Influence Without Authority

Front Cover
Wiley, Mar 18, 2005 - Business & Economics - 320 pages
4 Reviews
In organizations today, getting work done requires political and collaborative skills. That’s why the first edition of this book has been widely adopted as a guide for consultants, project leaders, staff experts, and anyone else who does not have direct authority but who is nevertheless accountable for results. In this revised edition, leadership gurus Allan Cohen and David Bradford explain how to get cooperation from those over whom you have no official authority by offering them help in the form of the “currencies” they value. This classic work, now revised and updated, gives you powerful techniques for cutting through interpersonal and interdepartmental barriers, and motivating people to lend you their support, time, and resources.

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User Review  - automatthias - LibraryThing

At some level this book is just common sense. Establish connections with people, do something they value, and they will be more likely to do something if you ask them. But… devil is in the details. I ... Read full review

LibraryThing Review

User Review  - ipreuss - LibraryThing

A thought-provoking perspective on how you can increase your influence on others. I especially liked the high number of real life examples provided. In the end, the author's approach felt too ... Read full review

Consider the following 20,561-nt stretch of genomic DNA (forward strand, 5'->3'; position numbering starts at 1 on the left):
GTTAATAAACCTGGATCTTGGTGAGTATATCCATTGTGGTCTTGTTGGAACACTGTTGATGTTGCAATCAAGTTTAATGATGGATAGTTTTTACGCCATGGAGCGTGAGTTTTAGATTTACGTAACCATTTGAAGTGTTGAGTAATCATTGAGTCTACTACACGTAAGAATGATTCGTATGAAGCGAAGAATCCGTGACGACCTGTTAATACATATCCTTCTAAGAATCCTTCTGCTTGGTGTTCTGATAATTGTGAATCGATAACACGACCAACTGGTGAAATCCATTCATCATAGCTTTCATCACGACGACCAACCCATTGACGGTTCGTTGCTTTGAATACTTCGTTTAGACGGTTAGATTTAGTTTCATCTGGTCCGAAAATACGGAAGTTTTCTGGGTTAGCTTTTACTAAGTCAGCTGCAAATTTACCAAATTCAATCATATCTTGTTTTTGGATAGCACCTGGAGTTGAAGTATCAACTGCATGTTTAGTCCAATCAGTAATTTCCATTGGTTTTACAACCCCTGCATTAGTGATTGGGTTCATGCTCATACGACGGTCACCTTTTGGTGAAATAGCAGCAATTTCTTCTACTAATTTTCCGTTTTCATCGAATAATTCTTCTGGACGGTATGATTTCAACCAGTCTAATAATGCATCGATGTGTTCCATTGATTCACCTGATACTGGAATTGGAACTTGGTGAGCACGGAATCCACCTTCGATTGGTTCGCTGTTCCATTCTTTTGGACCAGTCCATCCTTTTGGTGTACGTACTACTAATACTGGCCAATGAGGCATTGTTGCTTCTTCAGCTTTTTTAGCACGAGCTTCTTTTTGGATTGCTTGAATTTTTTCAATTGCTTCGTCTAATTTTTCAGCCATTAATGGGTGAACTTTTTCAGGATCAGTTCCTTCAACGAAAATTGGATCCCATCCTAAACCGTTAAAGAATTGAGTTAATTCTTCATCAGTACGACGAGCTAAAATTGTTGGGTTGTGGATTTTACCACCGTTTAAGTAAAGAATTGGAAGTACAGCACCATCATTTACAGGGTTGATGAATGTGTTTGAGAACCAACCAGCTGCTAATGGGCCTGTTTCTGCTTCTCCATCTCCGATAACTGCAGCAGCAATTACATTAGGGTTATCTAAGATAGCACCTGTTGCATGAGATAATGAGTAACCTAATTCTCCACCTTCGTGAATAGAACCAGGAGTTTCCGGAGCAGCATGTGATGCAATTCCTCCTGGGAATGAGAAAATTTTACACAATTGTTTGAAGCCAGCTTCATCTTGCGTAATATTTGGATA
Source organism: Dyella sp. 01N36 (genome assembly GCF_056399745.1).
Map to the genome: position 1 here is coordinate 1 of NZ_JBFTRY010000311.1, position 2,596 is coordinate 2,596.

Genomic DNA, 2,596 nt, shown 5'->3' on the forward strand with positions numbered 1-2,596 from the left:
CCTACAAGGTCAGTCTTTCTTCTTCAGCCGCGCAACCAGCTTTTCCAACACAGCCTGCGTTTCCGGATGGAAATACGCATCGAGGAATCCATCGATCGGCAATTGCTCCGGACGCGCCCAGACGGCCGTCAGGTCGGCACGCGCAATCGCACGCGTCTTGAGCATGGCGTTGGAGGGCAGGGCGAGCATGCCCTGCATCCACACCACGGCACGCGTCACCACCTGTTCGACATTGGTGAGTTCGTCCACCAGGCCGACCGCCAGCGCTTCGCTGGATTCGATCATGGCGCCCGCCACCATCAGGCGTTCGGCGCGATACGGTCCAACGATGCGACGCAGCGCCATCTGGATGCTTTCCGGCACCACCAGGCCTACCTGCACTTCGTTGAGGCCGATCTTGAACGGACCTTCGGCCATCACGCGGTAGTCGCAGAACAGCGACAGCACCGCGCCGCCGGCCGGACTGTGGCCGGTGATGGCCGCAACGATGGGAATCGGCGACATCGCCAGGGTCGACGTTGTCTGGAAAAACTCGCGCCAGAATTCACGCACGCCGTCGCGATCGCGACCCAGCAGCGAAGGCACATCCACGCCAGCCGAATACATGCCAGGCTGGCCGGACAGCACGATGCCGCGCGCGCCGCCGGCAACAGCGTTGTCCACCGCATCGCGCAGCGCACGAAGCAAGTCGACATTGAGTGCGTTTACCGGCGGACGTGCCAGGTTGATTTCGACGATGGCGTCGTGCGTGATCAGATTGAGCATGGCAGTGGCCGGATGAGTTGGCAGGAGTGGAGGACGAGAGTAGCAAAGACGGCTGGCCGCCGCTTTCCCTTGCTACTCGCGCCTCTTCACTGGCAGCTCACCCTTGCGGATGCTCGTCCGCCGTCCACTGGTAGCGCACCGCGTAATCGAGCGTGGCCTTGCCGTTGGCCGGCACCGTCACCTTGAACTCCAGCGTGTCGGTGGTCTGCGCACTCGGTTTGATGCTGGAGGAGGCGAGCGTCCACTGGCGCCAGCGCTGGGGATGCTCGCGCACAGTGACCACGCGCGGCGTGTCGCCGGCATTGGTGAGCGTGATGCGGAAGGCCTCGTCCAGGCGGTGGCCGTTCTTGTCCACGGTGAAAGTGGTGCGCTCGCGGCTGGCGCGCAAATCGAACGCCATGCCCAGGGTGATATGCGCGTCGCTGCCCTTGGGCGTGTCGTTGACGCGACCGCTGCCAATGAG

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References to this book

Images of Organization
Gareth Morgan
No preview available - 2006
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About the author (2005)

ALLAN R. COHEN is Edward A. Madden Distinguished Professor of Global Leadership and Director of Corporate Entrepreneurship at Babson College, where he specializes in leadership and transforming organizations. He holds MBA and DBA degrees from Harvard Business School and has consulted for such organizations as GE, Polaroid, IBM, and Toshiba.

DAVID L. BRADFORD is Senior Lecturer on Organizational Behavior at Stanford Graduate School of Business and Director of Stanford's Executive Program in Leadership. He has consulted for such organizations as Frito-Lay, Levi Strauss & Co., and the Whitney Museum of American Art.

Cohen and Bradford are also the authors of Managing for Excellence and Power Up, both from Wiley.

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